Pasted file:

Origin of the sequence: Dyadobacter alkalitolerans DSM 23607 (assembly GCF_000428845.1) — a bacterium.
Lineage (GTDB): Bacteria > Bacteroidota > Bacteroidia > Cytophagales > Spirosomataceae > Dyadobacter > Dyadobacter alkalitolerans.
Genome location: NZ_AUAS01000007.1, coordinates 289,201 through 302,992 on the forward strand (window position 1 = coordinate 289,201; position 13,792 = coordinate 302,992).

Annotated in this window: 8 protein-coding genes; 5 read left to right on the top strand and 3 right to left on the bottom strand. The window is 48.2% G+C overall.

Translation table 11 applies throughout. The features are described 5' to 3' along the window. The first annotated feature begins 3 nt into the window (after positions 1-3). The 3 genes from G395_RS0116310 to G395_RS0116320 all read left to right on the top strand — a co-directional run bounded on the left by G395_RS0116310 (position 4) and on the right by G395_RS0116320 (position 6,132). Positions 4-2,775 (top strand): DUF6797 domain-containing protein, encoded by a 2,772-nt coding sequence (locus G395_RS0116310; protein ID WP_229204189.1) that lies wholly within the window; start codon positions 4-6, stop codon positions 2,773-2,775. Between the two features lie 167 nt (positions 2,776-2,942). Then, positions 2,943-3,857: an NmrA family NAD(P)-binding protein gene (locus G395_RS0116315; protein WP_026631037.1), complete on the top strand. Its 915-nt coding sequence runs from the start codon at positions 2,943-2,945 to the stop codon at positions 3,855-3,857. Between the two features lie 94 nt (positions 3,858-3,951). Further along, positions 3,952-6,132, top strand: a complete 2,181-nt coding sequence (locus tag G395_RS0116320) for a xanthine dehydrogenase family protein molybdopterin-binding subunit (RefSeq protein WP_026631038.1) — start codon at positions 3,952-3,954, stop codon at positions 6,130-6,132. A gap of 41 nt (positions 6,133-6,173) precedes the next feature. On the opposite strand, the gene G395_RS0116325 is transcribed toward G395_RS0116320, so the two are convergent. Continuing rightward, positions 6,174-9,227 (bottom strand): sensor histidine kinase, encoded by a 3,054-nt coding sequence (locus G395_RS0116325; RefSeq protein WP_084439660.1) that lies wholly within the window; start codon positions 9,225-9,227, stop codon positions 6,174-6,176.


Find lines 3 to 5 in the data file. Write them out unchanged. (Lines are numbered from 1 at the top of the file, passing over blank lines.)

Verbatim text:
Genome location: NZ_AUAS01000007.1, coordinates 289,201 through 302,992 on the forward strand (window position 1 = coordinate 289,201; position 13,792 = coordinate 302,992).

Annotated in this window: 8 protein-coding genes; 5 read left to right on the top strand and 3 right to left on the bottom strand. The window is 48.2% G+C overall.

Translation table 11 applies throughout. The features are described 5' to 3' along the window. The first annotated feature begins 3 nt into the window (after positions 1-3). The 3 genes from G395_RS0116310 to G395_RS0116320 all read left to right on the top strand — a co-directional run bounded on the left by G395_RS0116310 (position 4) and on the right by G395_RS0116320 (position 6,132). Positions 4-2,775 (top strand): DUF6797 domain-containing protein, encoded by a 2,772-nt coding sequence (locus G395_RS0116310; protein ID WP_229204189.1) that lies wholly within the window; start codon positions 4-6, stop codon positions 2,773-2,775. Between the two features lie 167 nt (positions 2,776-2,942). Then, positions 2,943-3,857: an NmrA family NAD(P)-binding protein gene (locus G395_RS0116315; protein WP_026631037.1), complete on the top strand. Its 915-nt coding sequence runs from the start codon at positions 2,943-2,945 to the stop codon at positions 3,855-3,857. Between the two features lie 94 nt (positions 3,858-3,951). Further along, positions 3,952-6,132, top strand: a complete 2,181-nt coding sequence (locus tag G395_RS0116320) for a xanthine dehydrogenase family protein molybdopterin-binding subunit (RefSeq protein WP_026631038.1) — start codon at positions 3,952-3,954, stop codon at positions 6,130-6,132. A gap of 41 nt (positions 6,133-6,173) precedes the next feature. On the opposite strand, the gene G395_RS0116325 is transcribed toward G395_RS0116320, so the two are convergent. Continuing rightward, positions 6,174-9,227 (bottom strand): sensor histidine kinase, encoded by a 3,054-nt coding sequence (locus G395_RS0116325; RefSeq protein WP_084439660.1) that lies wholly within the window; start codon positions 9,225-9,227, stop codon positions 6,174-6,176.